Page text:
In 2015, the Public Utilities Commission released the Residential New Construction Zero Net Energy Plan (Residential ZNE Plan) which contains a detailed strategy for assuring the construction of new net zero single-family homes and low-rise multifamily buildings (3 stories or less) by 2020. The process for creating the Residential ZNE Plan included many opportunities for stakeholder involvement.

To facilitate attainment of residential net zero new construction by 2020, the Residential ZNE Plan outlines six goals and goal results that were incorporated into a timeline based on priorities:

  • Create awareness for builders and homeowners so they adopt net zero construction voluntarily before 2020;
  • Improve education and tracking for the workforce supporting net zero construction;
  • Provide a suite of technical tools for designers, builders, and developers;
  • Develop a way to value net zero homes to help with financing and affordability;
  • Improve the electrical grid infrastructure to support net zero homes; and
  • Collaborate across agencies to assure regulations, incentives, and codes are aligned to support net zero construction.


Many of the initiatives relating to these goals are completed or well under way.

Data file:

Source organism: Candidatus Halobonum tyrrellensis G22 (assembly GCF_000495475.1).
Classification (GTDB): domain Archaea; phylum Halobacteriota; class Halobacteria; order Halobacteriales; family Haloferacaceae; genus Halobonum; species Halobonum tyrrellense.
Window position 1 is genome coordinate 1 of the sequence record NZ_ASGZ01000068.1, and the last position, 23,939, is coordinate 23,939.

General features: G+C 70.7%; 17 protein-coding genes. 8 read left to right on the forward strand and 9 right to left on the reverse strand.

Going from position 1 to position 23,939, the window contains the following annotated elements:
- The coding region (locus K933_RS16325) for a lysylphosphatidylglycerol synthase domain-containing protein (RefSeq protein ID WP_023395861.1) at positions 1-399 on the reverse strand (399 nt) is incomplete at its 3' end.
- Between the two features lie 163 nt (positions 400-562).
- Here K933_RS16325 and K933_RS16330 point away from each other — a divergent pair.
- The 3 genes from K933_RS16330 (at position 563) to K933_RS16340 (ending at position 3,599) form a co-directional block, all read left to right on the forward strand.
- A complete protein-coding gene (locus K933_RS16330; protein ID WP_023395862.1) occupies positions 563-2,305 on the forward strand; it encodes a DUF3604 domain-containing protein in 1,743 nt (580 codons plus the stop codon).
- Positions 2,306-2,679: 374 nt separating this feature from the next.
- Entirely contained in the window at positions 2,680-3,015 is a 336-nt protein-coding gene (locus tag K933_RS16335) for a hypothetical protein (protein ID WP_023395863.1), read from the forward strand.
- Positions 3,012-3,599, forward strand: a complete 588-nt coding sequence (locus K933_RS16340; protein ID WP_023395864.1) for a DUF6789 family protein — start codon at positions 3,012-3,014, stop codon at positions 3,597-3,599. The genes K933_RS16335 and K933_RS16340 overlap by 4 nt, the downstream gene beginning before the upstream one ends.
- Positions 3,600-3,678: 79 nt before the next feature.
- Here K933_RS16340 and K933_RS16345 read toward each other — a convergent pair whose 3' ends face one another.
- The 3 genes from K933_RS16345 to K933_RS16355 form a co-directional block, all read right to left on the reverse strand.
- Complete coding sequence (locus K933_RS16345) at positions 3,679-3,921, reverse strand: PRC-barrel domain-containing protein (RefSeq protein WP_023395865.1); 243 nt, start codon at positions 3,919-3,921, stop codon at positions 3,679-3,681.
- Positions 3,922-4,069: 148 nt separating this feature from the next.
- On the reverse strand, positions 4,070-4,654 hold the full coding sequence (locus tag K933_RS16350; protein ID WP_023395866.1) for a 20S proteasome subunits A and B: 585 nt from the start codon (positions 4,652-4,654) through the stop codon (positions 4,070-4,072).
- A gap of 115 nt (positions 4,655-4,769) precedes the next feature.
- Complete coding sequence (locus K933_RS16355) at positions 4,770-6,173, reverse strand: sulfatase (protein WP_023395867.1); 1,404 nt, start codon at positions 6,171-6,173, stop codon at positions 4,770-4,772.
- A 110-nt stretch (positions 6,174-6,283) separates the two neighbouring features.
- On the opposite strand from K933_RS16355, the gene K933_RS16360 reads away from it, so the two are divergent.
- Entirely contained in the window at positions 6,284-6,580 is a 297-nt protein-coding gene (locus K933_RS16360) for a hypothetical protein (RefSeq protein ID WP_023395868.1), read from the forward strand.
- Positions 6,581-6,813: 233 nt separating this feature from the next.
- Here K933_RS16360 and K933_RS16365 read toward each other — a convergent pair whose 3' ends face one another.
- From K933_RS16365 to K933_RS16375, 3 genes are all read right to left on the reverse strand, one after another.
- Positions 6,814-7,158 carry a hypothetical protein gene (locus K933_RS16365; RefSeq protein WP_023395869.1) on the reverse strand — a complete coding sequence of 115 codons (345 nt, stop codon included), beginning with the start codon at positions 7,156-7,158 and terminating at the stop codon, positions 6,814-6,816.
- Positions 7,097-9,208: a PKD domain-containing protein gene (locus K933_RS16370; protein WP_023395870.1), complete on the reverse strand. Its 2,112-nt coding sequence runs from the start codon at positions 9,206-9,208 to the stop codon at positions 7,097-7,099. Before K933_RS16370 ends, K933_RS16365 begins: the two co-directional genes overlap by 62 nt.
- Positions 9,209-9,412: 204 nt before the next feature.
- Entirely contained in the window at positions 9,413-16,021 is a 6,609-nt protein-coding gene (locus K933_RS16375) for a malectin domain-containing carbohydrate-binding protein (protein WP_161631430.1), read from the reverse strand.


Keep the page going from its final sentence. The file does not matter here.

2019 Building Energy Efficiency Standards

As part of the 2019 update to Title 24, Part 6, Building Energy Efficiency Standards (2019 Standards) that will go into effect January 1, 2020, changes were proposed in an Energy Commission rulemaking in January 2018. There was a public comment period that closed March 5, 2018, that included public hearings. After a round of revisions and additional public comments, the Energy Commission finally adopted the 2019 Building Energy Efficiency Standards after a hearing on May 9, 2018.

The 2019 Standards include the mandate that all new low-rise residential buildings must have solar panels or share in a solar photovoltaic system built for a set of homes beginning in 2020 (there are some exceptions). However, these standards also include new energy efficiency requirements. For example, the 2019 Standards update the thermal envelope standards and allow for the installation of technology to shift energy use to off-peak times. The combination of these energy efficiency standards and the solar energy requirement makes the attainment of net zero energy use in all new California low-rise residential buildings by 2020 much more likely.